Battersea Dogs and Cats Home is an animal rescue in the UK. To attract the attention of people who might want to adopt a pet, they handed out leaflets with an RFID tag. Whenever you passed a one of several billboards within a certain area, a sensor picked up your presence and played an ad with a dog that appeared to be following you. (A different ad would play depending on which direction you were walking.) The #LookingForYou campaign generated a 33% jump in site visits and 10x more leads than the rescue had dogs. 

In another example, Mercedes-Benz was trying to build its safety credentials, so it created an outdoor hologram designed to raise awareness of the dangers of blind spots. You see the signage from the front, and then when you walk beside it, there is a hologram of a man on a bicycle, in your virtual blind spot.

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The metaphorical world of cancer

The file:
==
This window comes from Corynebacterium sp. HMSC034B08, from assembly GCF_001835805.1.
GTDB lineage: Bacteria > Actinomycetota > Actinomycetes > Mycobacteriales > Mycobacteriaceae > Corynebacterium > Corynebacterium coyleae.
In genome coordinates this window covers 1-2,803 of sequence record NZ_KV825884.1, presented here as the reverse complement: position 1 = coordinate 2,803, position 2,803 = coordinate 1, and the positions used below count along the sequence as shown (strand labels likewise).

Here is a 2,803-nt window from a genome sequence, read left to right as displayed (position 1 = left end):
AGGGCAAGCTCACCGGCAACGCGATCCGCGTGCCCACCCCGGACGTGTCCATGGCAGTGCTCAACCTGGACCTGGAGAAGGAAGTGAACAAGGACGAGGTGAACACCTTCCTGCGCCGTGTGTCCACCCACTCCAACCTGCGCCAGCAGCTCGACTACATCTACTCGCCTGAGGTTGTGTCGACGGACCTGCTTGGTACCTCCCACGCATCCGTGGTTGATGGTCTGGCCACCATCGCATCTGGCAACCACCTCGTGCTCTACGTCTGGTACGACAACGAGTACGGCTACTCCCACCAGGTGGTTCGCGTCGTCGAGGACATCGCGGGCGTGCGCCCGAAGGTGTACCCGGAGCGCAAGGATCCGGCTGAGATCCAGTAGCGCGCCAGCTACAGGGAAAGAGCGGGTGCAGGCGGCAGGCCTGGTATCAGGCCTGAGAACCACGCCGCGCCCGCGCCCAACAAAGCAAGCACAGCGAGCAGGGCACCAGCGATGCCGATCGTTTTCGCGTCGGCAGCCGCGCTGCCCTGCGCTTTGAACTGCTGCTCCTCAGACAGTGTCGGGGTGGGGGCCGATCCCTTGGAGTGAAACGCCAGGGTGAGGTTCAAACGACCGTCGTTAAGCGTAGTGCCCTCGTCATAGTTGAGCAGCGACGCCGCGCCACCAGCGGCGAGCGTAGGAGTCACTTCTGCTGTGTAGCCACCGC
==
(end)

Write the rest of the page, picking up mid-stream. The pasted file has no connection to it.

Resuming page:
Thanks to Olson Zaltman's Tim Bradley for sharing an article from The Guardian in which the British charity Macmillan Cancer Support warns of the drawbacks of using battle metaphors to describe patients’ experiences with cancer.

Macmillan argues that framing cancer as a fight makes patients feel guilty for admitting fear and often encourages them to “keep fighting to the end” rather than properly planning for a good death. (64% of cancer patients want to die at home, but only 30% actually do.)

The group does acknowledge, however, that “fight metaphors” can help some people remain optimistic.

This reminds me a bit of Susan Sontag’s classic work Illness as Metaphor, in which she argues that the metaphors we use for conditions like tuberculosis (in the 19th century) and cancer unconsciously blame the victim for their condition. She argued that we should not use metaphor at all when discussing illness and its treatment, and instead should stick with purely clinical descriptions of causes, symptoms, and treatments.

Nice theory. In reality, not possible. But Sontag’s broader point is echoed in the “fight” metaphor for cancer. If you die of cancer, does that make you a loser?  If you have a particularly fast-moving cancer and you succumb quickly, does that suggest you are weak?